Today is election day and hopefully before the day is out, Donald Trump will have gone down to a decisive defeat that even a self-absorbed narcissist cannot deny. Where his supporters will go after today is less clear. They loathe the so-called GOP establishment and, truth be told, the feeling is mutual. Trump has unleashed all the hate and bigotry that the post 2012 presidential election post mortem found detrimental to the future of the Republican Party. A piece in the Washington Post by researchers at the University of Alabama suggests that the key to Trump's rise is "low information voters." Those who have limited knowledge of how our government works and who are motivated by emotion rather than logic and facts, something that explains in party why Trump has been so attractive a figure for evangelical Christians who meet both of these standards. Here are article highlights:
Our research finds that Trump has attracted a disproportionate (and unprecedented) number of “low-information voters” to his campaign. Furthermore, these voters are more likely to respond to emotional appeals — whether about the economy, immigration, Muslims, racial relations, sexism, and even hostility to the first African American U.S. president, Barack Obama. They are the ideal constituency for a candidate like Trump.
We define low-information voters as those who do not know certain basic facts about government and lack what psychologists call a “need for cognition.” Those with a high need for cognition have a positive attitude toward tasks that require reasoning and effortful thinking and are, therefore, more likely to invest the time and resources to do so when evaluating complex issues. Those with a low need for cognition, on the other hand, find little reward in the collection and evaluation of new information when it comes to problem solving and the consideration of competing issue positions. They are more likely to rely on cognitive shortcuts, such as “experts” or other opinion leaders, for cues.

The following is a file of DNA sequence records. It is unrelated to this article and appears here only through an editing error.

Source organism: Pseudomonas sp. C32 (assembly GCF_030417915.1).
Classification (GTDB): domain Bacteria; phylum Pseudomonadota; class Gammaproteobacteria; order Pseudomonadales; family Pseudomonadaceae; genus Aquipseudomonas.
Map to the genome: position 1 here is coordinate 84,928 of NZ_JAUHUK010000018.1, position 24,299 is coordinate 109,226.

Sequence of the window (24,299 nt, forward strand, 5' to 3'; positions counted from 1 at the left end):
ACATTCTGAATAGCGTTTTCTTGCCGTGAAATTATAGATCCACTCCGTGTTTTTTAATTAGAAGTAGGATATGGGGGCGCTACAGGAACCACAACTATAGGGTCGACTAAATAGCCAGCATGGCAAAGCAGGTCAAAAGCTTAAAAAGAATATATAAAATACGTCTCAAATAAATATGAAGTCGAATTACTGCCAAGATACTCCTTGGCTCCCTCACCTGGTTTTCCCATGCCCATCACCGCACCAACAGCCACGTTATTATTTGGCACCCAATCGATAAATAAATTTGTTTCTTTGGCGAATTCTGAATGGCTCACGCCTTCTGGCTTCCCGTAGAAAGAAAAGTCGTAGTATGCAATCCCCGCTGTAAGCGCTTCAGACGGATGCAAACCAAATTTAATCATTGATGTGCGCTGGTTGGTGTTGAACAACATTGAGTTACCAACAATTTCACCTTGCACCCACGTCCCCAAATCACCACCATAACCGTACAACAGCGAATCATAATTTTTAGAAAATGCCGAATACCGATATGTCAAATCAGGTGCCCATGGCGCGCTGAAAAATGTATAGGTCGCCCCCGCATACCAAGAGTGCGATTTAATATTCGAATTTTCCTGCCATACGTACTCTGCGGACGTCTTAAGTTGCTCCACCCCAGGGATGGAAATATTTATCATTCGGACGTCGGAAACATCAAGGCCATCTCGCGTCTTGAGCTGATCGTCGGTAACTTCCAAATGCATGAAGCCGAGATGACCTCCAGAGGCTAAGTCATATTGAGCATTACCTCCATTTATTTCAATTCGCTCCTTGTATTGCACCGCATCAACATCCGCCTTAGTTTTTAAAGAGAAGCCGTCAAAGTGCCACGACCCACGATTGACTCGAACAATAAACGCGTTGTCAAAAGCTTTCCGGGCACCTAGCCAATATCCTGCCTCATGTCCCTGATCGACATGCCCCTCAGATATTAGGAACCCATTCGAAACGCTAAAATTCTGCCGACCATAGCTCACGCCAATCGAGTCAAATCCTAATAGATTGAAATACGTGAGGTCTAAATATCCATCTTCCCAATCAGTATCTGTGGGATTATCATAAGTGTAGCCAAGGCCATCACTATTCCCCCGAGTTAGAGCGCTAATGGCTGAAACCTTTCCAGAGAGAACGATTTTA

Drawing on data from the 2016 American National Election Studies Pilot Studies, we measured the need for cognition based on whether respondents agreed or disagreed that “Thinking is not my idea of fun” and “I would rather do something that requires little thought than something that is sure to challenge my thinking abilities.” We measured knowledge of government based on a question asking how long senators’ terms were and a question on which of four policy areas the government spends the least (the answer was foreign aid; the other options were Medicare, national defense and Social Security).
For example, we found that people who did not know either of these questions about government evaluated Trump 20 points more favorably than Clinton, compared with those who knew both of those questions. This was not true in 2012: Knowledge of politics had little relationship with people’s views of Mitt Romney and Obama.
Similarly, people who expressed less “need for cognition” evaluated Trump 12 points more favorably than Clinton . . . . We also found that the effect of political knowledge and need for cognition may affect support for Trump via association with concern about the economy and attitudes toward Muslims, African Americans and immigrants. This suggests that voters who know less about politics may be attracted to Trump for these reasons, which also helps explain why they continue to support him in the face of his many mistruths. If they are willing to believe that Obama is a Muslim and that Muslims are inherently violent, for example, why wouldn’t they believe that the election is “rigged”?
“[L]ow-information voters” are not the entirety of Trump’s base of support. They are, however, a sizable bloc. . . . a core part of his base is made up of low-information voters who appear more susceptible to Trump’s appeals based on race and religion and less prepared to challenge his misstatements and untruths.
It's nice to have research data to back up what many of us felt we already knew about Trump's base.